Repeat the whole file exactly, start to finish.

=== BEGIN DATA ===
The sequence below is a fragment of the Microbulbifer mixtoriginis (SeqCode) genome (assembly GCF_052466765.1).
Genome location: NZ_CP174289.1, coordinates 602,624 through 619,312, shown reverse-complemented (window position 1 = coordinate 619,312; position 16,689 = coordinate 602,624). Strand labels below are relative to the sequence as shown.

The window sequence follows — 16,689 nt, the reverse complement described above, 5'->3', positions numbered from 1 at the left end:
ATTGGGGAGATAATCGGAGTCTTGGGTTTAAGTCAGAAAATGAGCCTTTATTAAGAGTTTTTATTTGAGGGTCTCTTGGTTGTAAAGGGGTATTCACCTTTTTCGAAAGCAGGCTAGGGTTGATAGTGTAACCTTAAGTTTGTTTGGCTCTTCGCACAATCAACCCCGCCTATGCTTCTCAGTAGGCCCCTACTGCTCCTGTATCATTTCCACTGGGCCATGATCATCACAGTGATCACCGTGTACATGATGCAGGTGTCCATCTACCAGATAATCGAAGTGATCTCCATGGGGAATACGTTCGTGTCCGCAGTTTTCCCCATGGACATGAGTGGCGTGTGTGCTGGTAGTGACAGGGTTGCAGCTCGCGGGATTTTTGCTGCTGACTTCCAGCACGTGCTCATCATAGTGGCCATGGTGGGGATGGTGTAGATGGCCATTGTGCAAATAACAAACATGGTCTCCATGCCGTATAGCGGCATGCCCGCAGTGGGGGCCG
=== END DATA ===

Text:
The sequence below is a fragment of the Microbulbifer mixtoriginis (SeqCode) genome (assembly GCF_052466765.1).
Genome location: NZ_CP174289.1, coordinates 602,624 through 619,312, shown reverse-complemented (window position 1 = coordinate 619,312; position 16,689 = coordinate 602,624). Strand labels below are relative to the sequence as shown.

The window sequence follows — 16,689 nt, the reverse complement described above, 5'->3', positions numbered from 1 at the left end:
ATTGGGGAGATAATCGGAGTCTTGGGTTTAAGTCAGAAAATGAGCCTTTATTAAGAGTTTTTATTTGAGGGTCTCTTGGTTGTAAAGGGGTATTCACCTTTTTCGAAAGCAGGCTAGGGTTGATAGTGTAACCTTAAGTTTGTTTGGCTCTTCGCACAATCAACCCCGCCTATGCTTCTCAGTAGGCCCCTACTGCTCCTGTATCATTTCCACTGGGCCATGATCATCACAGTGATCACCGTGTACATGATGCAGGTGTCCATCTACCAGATAATCGAAGTGATCTCCATGGGGAATACGTTCGTGTCCGCAGTTTTCCCCATGGACATGAGTGGCGTGTGTGCTGGTAGTGACAGGGTTGCAGCTCGCGGGATTTTTGCTGCTGACTTCCAGCACGTGCTCATCATAGTGGCCATGGTGGGGATGGTGTAGATGGCCATTGTGCAAATAACAAACATGGTCTCCATGCCGTATAGCGGCATGCCCGCAGTGGGGGCCG